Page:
Shadow Daughter: A Memoir of Estrangement by Harriet Brown


Shadow Daughter tackles a painful subject we rarely discuss as a culture: family estrangements.

The day of her mother's funeral, Harriet Brown was five thousand miles away. To say that Harriet and her mother had a difficult relationship is a wild understatement; the older Harriet grew, the more estranged they became.

By the time Harriet's mom died at age 76, they were out of contact.

Yet Harriet felt her death deeply, embarking on an exploration of what family estrangement means—to those who cut off contact, to those who are estranged, to the friends and family members who are on the sidelines.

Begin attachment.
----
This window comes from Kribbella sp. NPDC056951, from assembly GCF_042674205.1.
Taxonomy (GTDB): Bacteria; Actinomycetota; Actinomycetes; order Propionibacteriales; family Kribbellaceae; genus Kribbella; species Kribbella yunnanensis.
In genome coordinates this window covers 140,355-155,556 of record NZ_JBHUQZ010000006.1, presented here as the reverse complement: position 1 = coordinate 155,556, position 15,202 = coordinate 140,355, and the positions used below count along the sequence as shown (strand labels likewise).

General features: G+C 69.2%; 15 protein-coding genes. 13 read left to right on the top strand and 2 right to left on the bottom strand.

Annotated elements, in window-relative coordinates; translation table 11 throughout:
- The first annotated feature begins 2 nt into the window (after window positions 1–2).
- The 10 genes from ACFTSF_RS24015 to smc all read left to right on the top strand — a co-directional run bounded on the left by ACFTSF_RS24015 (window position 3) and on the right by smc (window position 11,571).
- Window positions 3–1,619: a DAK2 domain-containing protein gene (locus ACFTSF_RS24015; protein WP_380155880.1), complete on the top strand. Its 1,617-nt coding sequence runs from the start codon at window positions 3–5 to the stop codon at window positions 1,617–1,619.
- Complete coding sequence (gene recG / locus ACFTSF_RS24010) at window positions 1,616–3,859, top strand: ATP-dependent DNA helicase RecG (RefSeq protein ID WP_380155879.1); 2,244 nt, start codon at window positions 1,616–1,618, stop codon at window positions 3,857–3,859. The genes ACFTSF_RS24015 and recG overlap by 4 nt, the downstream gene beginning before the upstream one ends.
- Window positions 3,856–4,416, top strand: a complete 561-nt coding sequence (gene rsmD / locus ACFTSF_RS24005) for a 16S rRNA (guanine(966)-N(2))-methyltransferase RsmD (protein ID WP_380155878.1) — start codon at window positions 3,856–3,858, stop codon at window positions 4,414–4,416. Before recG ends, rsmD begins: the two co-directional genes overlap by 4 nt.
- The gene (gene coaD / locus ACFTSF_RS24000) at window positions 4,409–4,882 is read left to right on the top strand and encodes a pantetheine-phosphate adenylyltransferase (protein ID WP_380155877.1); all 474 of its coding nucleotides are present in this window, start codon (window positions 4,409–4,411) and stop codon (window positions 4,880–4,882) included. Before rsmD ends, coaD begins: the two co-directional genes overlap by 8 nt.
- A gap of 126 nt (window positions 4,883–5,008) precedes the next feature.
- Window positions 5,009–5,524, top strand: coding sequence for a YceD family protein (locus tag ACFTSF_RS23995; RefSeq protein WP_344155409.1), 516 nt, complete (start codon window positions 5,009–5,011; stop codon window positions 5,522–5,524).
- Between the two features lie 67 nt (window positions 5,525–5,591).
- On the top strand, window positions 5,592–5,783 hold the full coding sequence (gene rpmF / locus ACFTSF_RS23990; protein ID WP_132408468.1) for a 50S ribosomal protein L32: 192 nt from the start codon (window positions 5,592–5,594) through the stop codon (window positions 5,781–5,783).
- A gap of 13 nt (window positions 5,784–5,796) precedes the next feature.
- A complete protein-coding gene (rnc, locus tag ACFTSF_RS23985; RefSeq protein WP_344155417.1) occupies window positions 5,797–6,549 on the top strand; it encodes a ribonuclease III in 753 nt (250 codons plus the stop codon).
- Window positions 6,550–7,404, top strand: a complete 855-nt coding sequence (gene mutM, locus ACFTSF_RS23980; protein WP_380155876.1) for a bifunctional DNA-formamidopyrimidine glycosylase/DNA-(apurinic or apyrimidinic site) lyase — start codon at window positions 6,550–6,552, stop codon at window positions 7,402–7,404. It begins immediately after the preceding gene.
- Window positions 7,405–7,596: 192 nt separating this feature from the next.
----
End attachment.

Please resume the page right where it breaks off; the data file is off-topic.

In addition to her own brave personal narrative, Harriet employs interviews with others who are estranged, as well as recent research on family estrangement in order to open up discourse on the emotional experience that is estrangement.

It is a thoughtful, deeply researched, and engaging exploration of the ties that bind and break, forgiveness, reconciliation, and what family really means. It is a must read for anyone with tangled family relations.

To learn more about Harriet Brown and Shadow Daughter, please visit their website.

Books, MotherhoodErin Bagwell